The Burqa is not the Problem

Image Source: http://www.aswaaq.ae/

Image Source: http://www.aswaaq.ae/

France’s decision recently to ban the burqa really disappoints me.

Do you know how many accused rapists answer in their defence to the police, ‘But  she had this really short skirt on!’

Do we ban the mini-skirt because some see men think it reflects a loose character in the woman? No we don’t. We don’t because we know that the mini-skirt is not the problem.

Banning mini-skirts is not going to reduce the occurrences of sexual assault. So So why do we think that banning the burqa is going to help women fight oppression?

Economic migrants and refugees come from all across the globe. They bring challenges to their new societies in terms of how to integrate them into the community, while protecting the needs of existing citizens.

We need to accept that the problems refugees bring with them; street violence, protest attacks and oppression of women are characteristics of poor societies .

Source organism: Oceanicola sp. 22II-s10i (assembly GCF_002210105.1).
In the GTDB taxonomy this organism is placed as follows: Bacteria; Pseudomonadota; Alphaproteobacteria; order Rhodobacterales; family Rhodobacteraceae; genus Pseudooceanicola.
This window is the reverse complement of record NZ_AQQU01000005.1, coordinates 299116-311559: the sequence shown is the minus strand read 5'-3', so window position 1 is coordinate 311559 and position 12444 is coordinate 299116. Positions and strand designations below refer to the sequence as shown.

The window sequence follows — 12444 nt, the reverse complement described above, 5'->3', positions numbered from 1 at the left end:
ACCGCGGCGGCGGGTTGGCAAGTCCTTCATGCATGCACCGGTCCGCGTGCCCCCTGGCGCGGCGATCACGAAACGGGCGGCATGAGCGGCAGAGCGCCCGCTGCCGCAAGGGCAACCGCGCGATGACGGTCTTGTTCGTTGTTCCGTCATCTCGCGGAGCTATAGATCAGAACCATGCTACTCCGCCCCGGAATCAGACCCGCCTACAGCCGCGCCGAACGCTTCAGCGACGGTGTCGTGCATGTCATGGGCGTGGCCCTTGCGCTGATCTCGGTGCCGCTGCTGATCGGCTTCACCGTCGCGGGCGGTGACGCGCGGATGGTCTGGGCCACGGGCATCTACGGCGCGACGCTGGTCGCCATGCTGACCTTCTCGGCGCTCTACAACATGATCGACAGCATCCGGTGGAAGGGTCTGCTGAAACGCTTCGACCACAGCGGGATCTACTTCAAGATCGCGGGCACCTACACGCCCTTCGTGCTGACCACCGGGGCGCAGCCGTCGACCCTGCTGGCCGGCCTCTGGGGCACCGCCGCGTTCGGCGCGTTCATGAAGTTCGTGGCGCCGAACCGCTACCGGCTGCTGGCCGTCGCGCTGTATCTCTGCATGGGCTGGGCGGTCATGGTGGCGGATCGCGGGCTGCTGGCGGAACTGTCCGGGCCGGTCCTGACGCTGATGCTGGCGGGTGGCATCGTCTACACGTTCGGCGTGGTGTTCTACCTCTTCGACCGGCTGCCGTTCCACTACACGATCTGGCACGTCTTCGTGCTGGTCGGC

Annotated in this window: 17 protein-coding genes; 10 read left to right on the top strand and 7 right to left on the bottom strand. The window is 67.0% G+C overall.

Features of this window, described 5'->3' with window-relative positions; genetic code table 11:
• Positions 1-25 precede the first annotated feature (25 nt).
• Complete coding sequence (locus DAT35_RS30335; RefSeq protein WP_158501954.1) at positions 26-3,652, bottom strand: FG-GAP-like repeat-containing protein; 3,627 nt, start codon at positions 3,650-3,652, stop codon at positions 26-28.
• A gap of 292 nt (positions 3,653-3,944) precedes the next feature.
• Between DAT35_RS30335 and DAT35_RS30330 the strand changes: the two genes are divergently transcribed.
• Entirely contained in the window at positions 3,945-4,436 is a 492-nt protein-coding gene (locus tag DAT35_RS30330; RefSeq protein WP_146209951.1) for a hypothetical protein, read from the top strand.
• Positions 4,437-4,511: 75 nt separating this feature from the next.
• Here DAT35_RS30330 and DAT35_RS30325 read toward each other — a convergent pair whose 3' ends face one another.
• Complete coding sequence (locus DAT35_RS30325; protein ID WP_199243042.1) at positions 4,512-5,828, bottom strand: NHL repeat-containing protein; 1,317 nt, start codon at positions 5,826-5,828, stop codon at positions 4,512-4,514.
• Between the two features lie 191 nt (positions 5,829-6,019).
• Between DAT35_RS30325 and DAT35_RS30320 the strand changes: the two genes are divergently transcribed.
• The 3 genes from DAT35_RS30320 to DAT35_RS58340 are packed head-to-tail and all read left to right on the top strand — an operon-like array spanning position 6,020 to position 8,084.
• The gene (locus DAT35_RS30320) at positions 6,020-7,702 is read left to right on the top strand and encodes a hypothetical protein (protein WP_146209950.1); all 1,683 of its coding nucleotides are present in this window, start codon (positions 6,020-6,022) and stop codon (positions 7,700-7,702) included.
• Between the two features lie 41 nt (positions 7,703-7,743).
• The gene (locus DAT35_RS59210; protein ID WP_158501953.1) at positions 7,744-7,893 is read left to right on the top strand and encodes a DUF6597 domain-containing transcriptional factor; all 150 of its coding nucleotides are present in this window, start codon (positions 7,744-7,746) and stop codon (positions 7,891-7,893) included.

We need to address the impact of poverty on societies with education, healthcare and access to  social justice. These are things that will truly improve the status of women in our society.

Let’s address the impact of poverty on society, and let different cultures wear their traditions with pride.

Take a look at this article from CNN today regarding women wearing the Hijab if you are interested in this topic.

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2 responses to “The Burqa is not the Problem

  1. There’s also the fact that not by any stretch of the imagination are all women who wear it forced to wear the clothing, other than in a couple of extremist countries. In its various forms, from burqa to abaya, very many woman choose to wear it.

  2. I think that’s an important point seabee.

    It’s true that there are most probably women who feel pressured by their society to wear the garments, even in more moderate countries.

    But this happens in many societies.

    I notice that there was an outcry recently when someone proposed banning high-heeled shoes in the UK because ‘women feel pressured to wear them’.

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